A stalled £92 million plan to build 900 new homes in Northern Ireland has been revived, it was announced today.
Construction company Dermont hopes to create 400 building jobs over the next four years after it bought land previously owned by the ill-fated Taggart Group, which went into administration last year.
It has purchased four sites in the greater Belfast area and one in Coleraine that already have outline planning permission for 901 houses.
The newly-formed Dermont Group is a joint venture between Donegall Place Investments and the McGinnis Group. The commercial agent acting on the deal was McKibbin Commercial.
The 87-acre deal includes sites at Carryduff, Cairnshill, two in Dundonald and Coleraine.
Workers are due to be on site at Dundonald and Cairnshill at the beginning of next month with construction in Carryduff and Coleraine to follow shortly after.
Pat McCormack, co-owner of Donegall Place Investments and a director of the Dermont Group, said: "The housing and construction market is at a very low point and yet there is still demand for new homes at affordable prices with the availability of mortgages.
"This major housing project will meet both the demand for high quality homes which people can realistically afford and create much-needed jobs in an industry facing some tough challenges.
"The time has come for the Northern Ireland economy to lift itself out of the gloom and for people to realise that the sky is not going to fall in.
"We have made a major investment because we believe in Northern Ireland and its people and we believe that prices are now at a point where people will have the confidence and the ability to re-enter the market. We are buying and building for the future and we have no fears that the corner is ready to be turned."
John McGinnis, of the McGinnis Group and a fellow director of the Dermont Group, said: "This news comes at a time when job losses are all too common in the construction industry and, despite falling prices, first-time buyers are still struggling to get on the property ladder.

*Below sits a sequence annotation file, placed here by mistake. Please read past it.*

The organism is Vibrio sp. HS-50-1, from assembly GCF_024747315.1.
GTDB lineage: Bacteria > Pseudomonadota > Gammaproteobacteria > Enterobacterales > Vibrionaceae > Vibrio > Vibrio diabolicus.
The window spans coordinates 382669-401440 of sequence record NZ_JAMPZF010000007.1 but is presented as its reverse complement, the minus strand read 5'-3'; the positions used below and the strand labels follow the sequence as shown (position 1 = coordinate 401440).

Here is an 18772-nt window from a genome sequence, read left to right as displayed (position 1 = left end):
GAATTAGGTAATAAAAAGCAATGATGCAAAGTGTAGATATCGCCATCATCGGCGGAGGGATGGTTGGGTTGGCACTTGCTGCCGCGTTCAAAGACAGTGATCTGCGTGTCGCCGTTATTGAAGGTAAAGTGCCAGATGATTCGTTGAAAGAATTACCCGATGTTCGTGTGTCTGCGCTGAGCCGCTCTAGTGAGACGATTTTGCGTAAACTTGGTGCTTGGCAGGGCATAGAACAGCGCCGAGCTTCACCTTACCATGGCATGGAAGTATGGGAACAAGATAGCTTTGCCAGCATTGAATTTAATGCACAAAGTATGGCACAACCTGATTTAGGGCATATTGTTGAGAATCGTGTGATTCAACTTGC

"A deal like this illustrates that local people and companies are the key to pulling the Northern Ireland economy out of the recession.
"We are willing to show leadership on that front but in doing so, we are making a good business decision also - the pent-up demand is there if the prices and the mortgages are right and, working with the Bank of Ireland, we know that these developments will be successful."
Taggart Group administrator PricewaterhouseCoopers (PWC) said the deal was good news for creditors with the defunct firm.
Garth Calow from PWC said: "I am delighted that through this administration process we have been able to conclude a sale to the Dermont Group.
"The sites within this land bank are all in prime residential locations and in the past have been the subject of considerable interest from potential developers and investors.
"Successfully disposing of these sites in a single transaction will enable the release of value for creditors.
"With development work due to commence across these sites, this sale will also make a positive contribution to stimulating activity in the local house-building and residential property markets."